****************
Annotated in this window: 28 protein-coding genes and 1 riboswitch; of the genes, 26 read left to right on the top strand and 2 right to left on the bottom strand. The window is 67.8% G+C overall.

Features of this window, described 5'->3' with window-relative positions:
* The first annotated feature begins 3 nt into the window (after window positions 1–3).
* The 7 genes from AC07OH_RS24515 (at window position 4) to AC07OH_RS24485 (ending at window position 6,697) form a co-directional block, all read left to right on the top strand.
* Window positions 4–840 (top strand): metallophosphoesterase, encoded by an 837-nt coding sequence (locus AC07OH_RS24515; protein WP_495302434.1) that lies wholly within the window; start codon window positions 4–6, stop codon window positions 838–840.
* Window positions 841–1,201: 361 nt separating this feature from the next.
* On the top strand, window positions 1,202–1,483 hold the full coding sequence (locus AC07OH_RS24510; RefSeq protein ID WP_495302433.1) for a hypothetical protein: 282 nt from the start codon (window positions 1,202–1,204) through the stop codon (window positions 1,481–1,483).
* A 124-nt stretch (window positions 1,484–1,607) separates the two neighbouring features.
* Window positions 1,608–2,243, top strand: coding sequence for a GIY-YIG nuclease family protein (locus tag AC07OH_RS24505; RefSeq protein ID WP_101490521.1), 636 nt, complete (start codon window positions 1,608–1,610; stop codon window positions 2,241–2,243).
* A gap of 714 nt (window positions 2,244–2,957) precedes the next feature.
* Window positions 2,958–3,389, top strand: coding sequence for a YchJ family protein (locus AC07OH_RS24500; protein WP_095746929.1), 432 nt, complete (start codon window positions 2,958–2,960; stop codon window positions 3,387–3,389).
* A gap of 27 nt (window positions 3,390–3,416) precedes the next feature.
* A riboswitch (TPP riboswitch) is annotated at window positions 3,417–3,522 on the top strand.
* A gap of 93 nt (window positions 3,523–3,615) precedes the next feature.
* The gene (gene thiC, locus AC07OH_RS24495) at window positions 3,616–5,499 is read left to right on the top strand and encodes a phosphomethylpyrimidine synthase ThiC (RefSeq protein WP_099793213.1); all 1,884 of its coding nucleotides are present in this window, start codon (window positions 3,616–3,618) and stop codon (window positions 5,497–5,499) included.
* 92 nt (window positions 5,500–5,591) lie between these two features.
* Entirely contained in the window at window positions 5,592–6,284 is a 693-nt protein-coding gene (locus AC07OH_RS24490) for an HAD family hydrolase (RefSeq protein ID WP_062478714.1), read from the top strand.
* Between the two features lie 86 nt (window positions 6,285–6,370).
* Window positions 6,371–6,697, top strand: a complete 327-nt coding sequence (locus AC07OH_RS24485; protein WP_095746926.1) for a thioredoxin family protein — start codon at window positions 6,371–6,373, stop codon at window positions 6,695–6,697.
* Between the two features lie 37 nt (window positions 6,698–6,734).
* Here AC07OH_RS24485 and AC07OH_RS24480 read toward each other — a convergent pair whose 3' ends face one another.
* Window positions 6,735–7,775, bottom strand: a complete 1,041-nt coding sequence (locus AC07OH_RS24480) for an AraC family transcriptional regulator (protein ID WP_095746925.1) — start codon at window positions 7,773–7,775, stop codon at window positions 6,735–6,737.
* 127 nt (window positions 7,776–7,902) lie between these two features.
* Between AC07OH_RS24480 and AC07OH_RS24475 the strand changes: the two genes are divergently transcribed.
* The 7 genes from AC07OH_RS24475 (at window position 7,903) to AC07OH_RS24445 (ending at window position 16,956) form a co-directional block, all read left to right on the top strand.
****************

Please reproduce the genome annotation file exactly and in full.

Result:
Annotated in this window: 28 protein-coding genes and 1 riboswitch; of the genes, 26 read left to right on the top strand and 2 right to left on the bottom strand. The window is 67.8% G+C overall.

Features of this window, described 5'->3' with window-relative positions:
* The first annotated feature begins 3 nt into the window (after window positions 1–3).
* The 7 genes from AC07OH_RS24515 (at window position 4) to AC07OH_RS24485 (ending at window position 6,697) form a co-directional block, all read left to right on the top strand.
* Window positions 4–840 (top strand): metallophosphoesterase, encoded by an 837-nt coding sequence (locus AC07OH_RS24515; protein WP_495302434.1) that lies wholly within the window; start codon window positions 4–6, stop codon window positions 838–840.
* Window positions 841–1,201: 361 nt separating this feature from the next.
* On the top strand, window positions 1,202–1,483 hold the full coding sequence (locus AC07OH_RS24510; RefSeq protein ID WP_495302433.1) for a hypothetical protein: 282 nt from the start codon (window positions 1,202–1,204) through the stop codon (window positions 1,481–1,483).
* A 124-nt stretch (window positions 1,484–1,607) separates the two neighbouring features.
* Window positions 1,608–2,243, top strand: coding sequence for a GIY-YIG nuclease family protein (locus tag AC07OH_RS24505; RefSeq protein ID WP_101490521.1), 636 nt, complete (start codon window positions 1,608–1,610; stop codon window positions 2,241–2,243).
* A gap of 714 nt (window positions 2,244–2,957) precedes the next feature.
* Window positions 2,958–3,389, top strand: coding sequence for a YchJ family protein (locus AC07OH_RS24500; protein WP_095746929.1), 432 nt, complete (start codon window positions 2,958–2,960; stop codon window positions 3,387–3,389).
* A gap of 27 nt (window positions 3,390–3,416) precedes the next feature.
* A riboswitch (TPP riboswitch) is annotated at window positions 3,417–3,522 on the top strand.
* A gap of 93 nt (window positions 3,523–3,615) precedes the next feature.
* The gene (gene thiC, locus AC07OH_RS24495) at window positions 3,616–5,499 is read left to right on the top strand and encodes a phosphomethylpyrimidine synthase ThiC (RefSeq protein WP_099793213.1); all 1,884 of its coding nucleotides are present in this window, start codon (window positions 3,616–3,618) and stop codon (window positions 5,497–5,499) included.
* 92 nt (window positions 5,500–5,591) lie between these two features.
* Entirely contained in the window at window positions 5,592–6,284 is a 693-nt protein-coding gene (locus AC07OH_RS24490) for an HAD family hydrolase (RefSeq protein ID WP_062478714.1), read from the top strand.
* Between the two features lie 86 nt (window positions 6,285–6,370).
* Window positions 6,371–6,697, top strand: a complete 327-nt coding sequence (locus AC07OH_RS24485; protein WP_095746926.1) for a thioredoxin family protein — start codon at window positions 6,371–6,373, stop codon at window positions 6,695–6,697.
* Between the two features lie 37 nt (window positions 6,698–6,734).
* Here AC07OH_RS24485 and AC07OH_RS24480 read toward each other — a convergent pair whose 3' ends face one another.
* Window positions 6,735–7,775, bottom strand: a complete 1,041-nt coding sequence (locus AC07OH_RS24480) for an AraC family transcriptional regulator (protein ID WP_095746925.1) — start codon at window positions 7,773–7,775, stop codon at window positions 6,735–6,737.
* 127 nt (window positions 7,776–7,902) lie between these two features.
* Between AC07OH_RS24480 and AC07OH_RS24475 the strand changes: the two genes are divergently transcribed.
* The 7 genes from AC07OH_RS24475 (at window position 7,903) to AC07OH_RS24445 (ending at window position 16,956) form a co-directional block, all read left to right on the top strand.